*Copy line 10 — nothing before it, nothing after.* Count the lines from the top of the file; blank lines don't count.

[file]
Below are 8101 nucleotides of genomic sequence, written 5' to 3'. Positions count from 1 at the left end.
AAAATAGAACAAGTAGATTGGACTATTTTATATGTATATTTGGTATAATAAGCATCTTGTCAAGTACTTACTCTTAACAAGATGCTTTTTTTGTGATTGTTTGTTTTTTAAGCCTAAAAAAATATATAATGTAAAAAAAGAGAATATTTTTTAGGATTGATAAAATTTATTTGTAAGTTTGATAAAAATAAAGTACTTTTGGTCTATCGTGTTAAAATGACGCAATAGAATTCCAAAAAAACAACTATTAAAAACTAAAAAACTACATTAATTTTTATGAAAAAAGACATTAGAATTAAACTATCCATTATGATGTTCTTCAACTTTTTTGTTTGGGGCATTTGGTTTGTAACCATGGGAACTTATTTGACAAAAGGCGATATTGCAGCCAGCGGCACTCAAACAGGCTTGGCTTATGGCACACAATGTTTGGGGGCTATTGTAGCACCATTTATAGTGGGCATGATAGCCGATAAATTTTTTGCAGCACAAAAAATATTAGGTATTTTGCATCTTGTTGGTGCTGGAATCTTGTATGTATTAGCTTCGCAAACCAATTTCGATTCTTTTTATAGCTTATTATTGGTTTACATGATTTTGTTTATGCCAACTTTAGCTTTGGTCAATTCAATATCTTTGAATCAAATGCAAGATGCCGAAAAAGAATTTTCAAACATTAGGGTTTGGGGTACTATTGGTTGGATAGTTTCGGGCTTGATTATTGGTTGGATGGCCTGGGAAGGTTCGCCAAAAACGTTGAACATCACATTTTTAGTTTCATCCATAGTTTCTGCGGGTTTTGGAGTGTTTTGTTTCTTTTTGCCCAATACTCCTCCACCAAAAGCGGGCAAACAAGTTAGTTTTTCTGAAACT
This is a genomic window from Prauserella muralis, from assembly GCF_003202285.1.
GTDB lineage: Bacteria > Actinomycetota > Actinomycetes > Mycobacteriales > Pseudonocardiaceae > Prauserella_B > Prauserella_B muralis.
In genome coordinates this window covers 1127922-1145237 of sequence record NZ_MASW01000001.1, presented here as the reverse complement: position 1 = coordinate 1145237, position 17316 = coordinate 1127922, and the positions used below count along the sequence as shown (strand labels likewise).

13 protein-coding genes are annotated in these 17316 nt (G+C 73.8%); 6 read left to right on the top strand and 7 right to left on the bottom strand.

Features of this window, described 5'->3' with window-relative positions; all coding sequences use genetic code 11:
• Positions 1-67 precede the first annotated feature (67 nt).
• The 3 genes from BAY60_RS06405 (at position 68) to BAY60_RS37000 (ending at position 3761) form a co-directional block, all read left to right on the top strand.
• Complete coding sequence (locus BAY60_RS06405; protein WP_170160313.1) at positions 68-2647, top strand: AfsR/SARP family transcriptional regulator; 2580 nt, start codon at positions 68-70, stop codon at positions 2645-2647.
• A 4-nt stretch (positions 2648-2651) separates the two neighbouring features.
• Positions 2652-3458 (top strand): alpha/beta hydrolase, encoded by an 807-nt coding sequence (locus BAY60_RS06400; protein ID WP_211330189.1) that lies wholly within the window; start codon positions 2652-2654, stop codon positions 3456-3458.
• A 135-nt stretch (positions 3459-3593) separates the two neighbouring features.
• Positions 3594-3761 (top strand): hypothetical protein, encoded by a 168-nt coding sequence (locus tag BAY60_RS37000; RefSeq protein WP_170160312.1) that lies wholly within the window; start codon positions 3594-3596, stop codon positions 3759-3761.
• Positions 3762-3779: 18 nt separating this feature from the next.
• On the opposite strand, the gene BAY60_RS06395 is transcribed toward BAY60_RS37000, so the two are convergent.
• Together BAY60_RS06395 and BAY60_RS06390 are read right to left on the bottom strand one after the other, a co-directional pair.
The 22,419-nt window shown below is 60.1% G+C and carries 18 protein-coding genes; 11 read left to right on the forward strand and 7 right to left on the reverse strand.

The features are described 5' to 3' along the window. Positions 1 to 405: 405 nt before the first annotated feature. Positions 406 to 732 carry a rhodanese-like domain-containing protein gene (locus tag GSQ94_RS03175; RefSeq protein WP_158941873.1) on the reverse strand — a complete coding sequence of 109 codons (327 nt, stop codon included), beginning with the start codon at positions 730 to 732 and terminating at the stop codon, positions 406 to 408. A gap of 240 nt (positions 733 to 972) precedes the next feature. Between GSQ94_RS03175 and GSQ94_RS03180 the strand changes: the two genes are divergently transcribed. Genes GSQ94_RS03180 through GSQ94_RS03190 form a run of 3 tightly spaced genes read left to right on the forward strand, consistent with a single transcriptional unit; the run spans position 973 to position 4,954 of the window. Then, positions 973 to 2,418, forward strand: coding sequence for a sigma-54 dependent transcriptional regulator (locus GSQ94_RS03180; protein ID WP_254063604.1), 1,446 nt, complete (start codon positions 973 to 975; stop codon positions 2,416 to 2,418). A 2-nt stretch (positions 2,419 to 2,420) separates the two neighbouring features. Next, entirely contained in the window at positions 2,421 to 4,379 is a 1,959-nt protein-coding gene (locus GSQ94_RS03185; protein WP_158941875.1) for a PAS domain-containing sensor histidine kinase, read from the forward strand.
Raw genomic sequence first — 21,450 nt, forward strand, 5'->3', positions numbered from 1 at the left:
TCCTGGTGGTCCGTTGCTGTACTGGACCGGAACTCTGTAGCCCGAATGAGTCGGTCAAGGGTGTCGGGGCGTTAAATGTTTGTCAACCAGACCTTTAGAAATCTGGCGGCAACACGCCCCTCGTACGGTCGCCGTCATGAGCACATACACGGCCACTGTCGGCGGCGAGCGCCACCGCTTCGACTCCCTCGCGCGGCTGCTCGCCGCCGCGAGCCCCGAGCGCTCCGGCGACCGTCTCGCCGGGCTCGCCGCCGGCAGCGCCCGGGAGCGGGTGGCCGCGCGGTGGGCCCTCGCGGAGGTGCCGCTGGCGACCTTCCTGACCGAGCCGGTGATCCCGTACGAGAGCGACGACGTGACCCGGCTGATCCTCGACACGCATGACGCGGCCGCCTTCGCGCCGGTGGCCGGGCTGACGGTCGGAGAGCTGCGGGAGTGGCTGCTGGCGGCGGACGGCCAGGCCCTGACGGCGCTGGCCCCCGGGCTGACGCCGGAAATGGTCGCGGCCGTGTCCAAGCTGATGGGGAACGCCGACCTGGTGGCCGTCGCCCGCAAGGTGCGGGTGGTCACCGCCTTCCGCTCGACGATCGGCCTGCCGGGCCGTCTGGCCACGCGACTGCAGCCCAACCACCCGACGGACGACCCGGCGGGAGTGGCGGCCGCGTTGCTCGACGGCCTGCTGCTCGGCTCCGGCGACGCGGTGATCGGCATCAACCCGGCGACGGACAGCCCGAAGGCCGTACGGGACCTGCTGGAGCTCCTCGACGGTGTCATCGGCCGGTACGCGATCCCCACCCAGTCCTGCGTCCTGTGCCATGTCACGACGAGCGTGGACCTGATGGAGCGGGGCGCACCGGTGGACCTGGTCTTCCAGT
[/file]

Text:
• Complete coding sequence (locus BAY60_RS06405; protein WP_170160313.1) at positions 68-2647, top strand: AfsR/SARP family transcriptional regulator; 2580 nt, start codon at positions 68-70, stop codon at positions 2645-2647.